Cablegate: Program Evaluation: Jackson Hole Wildlife Film
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UNCLAS SECTION 01 OF 02 LIMA 004696
STATE FOR WHA/PDA (SLEBENS, AEDWARDS), OES/ETC (KWALTZ,
JMCALPINE), PLEASE FORWARD TO USFS/IP (MZWEEDE) AND
TAGS: KSCA SENV TBIO KPAO PE
SUBJECT: PROGRAM EVALUATION: Jackson Hole Wildlife Film
Festival, and Amazon Basin Forum, September 20-25, 2005 -
Peruvian participant Mr. Antonio BRACK
1. DESCRIPTION OF THE ACTIVITY: Mr. BRACK participated in
subject program on federal natural resource management issues,
wildlife and forest management concessions and tourism. The
program included meetings with public agency officials, NGO
representatives and tribal representatives to focus on landscape
and park planning and on management of protected areas and
2. DATE, FISCAL YEAR AND QUARTER: September 20-25, FY-2005;
3. MISSION PERFORMANCE PLAN THEME: Economic Growth and
4. RESULT/IMPACT: Excellent. Mr. Brack mentioned that
participating in this film festival and having had the
opportunity to meet with experts from the Amazon Basin gave him
new tools to ensure that television has a great influence in
public opinion for the good use of natural resources,
conservation of natural areas, and managing wild life. Mr.
Brack has a TV program called "La Buena Tierra" (The Good Land)
and he is grateful for the excellent contacts made, and for
having the opportunity of suggesting themes to specialized
institutions, such as National Geographic, to make Peru better
5. AUDIENCE REACHED: A number of leaders working at the
forefront of Amazon conservation, and representatives of the
global environmental media community. Mr. Brack's TV program
audience in Peru will definitely hear what Mr. Brack has learned
from this program.
6. QUALITY OF SUPPORT FROM USG: Program was funded with FY-05
joint allocation from State Department (OES - Kathy Waltz), USFS
- International Programs (Michelle Zweede), USAID's Amazon
Conservation Initiative (Connie Campbell), and Lima Post.
7. HIGHLIGHTS OF THE PROGRAM:
-- Mr. Brack mentioned that he was surprised by the U.S. lead on
forestry administration. "It is of utmost importance the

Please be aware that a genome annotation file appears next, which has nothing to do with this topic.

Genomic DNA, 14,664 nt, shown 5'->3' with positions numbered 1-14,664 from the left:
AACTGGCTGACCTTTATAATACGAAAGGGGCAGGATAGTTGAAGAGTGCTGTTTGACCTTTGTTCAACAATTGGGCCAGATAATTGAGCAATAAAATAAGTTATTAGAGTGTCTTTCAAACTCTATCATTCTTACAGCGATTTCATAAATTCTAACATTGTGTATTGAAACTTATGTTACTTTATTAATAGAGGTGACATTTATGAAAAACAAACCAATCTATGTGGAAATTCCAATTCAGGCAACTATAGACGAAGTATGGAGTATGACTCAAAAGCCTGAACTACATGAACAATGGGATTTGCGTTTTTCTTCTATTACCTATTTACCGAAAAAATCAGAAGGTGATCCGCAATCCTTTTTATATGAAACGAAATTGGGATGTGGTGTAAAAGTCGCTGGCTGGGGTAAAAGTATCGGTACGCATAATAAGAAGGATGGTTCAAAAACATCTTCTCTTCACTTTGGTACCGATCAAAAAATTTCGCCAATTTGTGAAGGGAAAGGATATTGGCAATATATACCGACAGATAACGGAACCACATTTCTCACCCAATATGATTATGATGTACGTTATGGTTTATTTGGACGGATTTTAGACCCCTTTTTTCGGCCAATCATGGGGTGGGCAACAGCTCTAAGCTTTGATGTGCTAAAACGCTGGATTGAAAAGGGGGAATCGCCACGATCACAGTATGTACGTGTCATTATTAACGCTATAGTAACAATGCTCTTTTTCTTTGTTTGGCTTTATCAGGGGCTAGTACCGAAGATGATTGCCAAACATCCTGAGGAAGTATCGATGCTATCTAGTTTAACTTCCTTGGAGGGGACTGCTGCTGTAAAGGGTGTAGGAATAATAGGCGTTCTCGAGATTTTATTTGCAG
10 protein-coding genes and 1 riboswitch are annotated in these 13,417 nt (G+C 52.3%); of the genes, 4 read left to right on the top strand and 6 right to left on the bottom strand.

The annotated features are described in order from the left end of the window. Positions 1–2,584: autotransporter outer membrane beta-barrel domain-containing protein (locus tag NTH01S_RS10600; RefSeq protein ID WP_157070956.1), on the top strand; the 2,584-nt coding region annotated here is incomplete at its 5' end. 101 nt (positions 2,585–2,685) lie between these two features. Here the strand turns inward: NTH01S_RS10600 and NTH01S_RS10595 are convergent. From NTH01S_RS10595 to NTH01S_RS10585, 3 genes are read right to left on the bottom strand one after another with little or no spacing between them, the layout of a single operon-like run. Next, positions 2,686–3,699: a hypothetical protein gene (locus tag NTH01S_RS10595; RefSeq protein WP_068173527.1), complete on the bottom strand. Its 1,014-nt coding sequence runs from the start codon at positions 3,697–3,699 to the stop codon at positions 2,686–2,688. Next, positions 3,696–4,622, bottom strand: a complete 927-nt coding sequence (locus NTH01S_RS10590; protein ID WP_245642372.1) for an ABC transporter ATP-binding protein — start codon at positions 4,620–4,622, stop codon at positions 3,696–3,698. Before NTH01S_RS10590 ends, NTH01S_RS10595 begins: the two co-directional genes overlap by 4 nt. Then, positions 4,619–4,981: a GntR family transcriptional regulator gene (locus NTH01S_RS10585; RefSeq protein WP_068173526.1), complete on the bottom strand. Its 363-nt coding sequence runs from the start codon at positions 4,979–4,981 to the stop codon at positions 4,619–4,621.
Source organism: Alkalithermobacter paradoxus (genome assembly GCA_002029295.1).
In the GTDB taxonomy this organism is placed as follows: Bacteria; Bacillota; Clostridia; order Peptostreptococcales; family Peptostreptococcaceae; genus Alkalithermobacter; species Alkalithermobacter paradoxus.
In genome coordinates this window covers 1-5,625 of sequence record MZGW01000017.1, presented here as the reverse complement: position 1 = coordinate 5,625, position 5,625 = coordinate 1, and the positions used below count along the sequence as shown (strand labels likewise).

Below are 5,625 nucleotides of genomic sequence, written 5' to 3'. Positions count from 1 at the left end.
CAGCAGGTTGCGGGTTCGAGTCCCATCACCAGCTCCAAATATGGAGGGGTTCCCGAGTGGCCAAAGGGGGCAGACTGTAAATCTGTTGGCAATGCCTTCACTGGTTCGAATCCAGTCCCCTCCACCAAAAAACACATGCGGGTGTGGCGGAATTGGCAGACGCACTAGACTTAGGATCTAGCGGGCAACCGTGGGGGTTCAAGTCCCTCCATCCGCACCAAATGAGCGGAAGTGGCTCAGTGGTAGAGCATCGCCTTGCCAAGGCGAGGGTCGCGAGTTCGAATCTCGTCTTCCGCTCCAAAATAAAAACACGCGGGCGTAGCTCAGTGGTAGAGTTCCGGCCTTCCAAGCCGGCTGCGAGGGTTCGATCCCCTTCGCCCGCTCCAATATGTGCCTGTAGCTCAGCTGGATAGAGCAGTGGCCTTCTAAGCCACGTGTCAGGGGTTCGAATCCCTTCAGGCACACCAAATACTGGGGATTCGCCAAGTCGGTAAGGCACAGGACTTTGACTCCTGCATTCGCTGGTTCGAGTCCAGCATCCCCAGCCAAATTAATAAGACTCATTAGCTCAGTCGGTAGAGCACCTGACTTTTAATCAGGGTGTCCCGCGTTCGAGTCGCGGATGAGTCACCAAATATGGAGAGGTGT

creation of local wealth, like tourism sites and appreciation of
the wild fauna."
-- Mr. Brack was amazed to know that Jackson Hole, being a city
of approximately 8,000 people, receives annually 4,4 million
tourists attracted by the Grand Teton National Park, its forest,
and winter sports.
-- At the Teton Science School he learned about its splendid
program to educate children and young people on conservation and
management of natural areas and environment.
-- Mr. Brack observed that the National Park had admirable
volunteer programs of different kinds. One consists of retired
people who participate assisting tourists. Another group is
formed by young volunteers who work during the high summer
season and obtain experience to be potential candidates for a
future job there.
8. LONG-TERM RESULTS: Mr. Brack has already signed up on the IV
Alumni web site, and will continue participating actively in our
programs. On December 1, 2005, the Peruvian IV Alumni
Association will hold one of two workshops on Environment in a
provincial city, Arequipa, and Mr. Brack has agreed to be one of
the lecturers. Mr. Brack has exchanged experiences with his
colleagues from different countries, which has allowed him to
find common thematic issues, besides establishing contacts for
9. COMMENTS/SUGGESTIONS: Mr. Brack expressed his gratitude to
the USG for this special invitation, to Ambassador J. Curtis
Struble for meeting with him before his program; to USAID
official Connie Campbell, for her kind assistance during the
program; to the Forestry Service representative Michelle Zweede
for her significant support; to Lima Post FSNs Borie Velez and
Maria Eugenia Rodriguez for taking flawless care of all the
administrative details for his participation; to everyone at the
Forestry Service, Park Service and each institution they
visited. He was surprised by the kindness and pleasant treatment
he received everywhere.
-- During panels and debates, Mr. Brack noticed that worldwide
there is a lack of knowledge about Peru's efforts to preserve
natural areas and manage the Amazon forest. In general, there
is an idea that the Amazon forest is being destroyed
irresponsibly, and that there is a limited knowledge about
protected areas, indigenous titled lands, and concessions to
manage the forest. The reality is that Peru, with its problems
and limitations, is implementing a system to preserve the
forest, the biodiversity and indigenous cultures through 12
million hectares of protected areas, 10 million hectares of
indigenous land, and 24,5 million hectares of Forest of
Permanent Production in the Amazon. This system guarantees the
conservation of 46,5 million hectares of forest and its
biodiversity, representing more than 60 percent of Peru's
portion of the Amazon forest.
-- It would be essential that officers from INRENA (Natural
Resources Institute in Peru) visit the U.S. in a similar program
to learn about the forestry system and its policies. INRENA
could contact the U.S. Forest Service for an agreement on grants
to developing countries. This would enhance INRENA's management
of national parks.
-- Peru can learn a lot from the U.S. Park Service and its
management of protected areas. "One of the most important
lessons is that the parks are integrated to the local economy
and generate income for the local economy through tourism,
recreation, and admiration of beautiful scenery and wild fauna."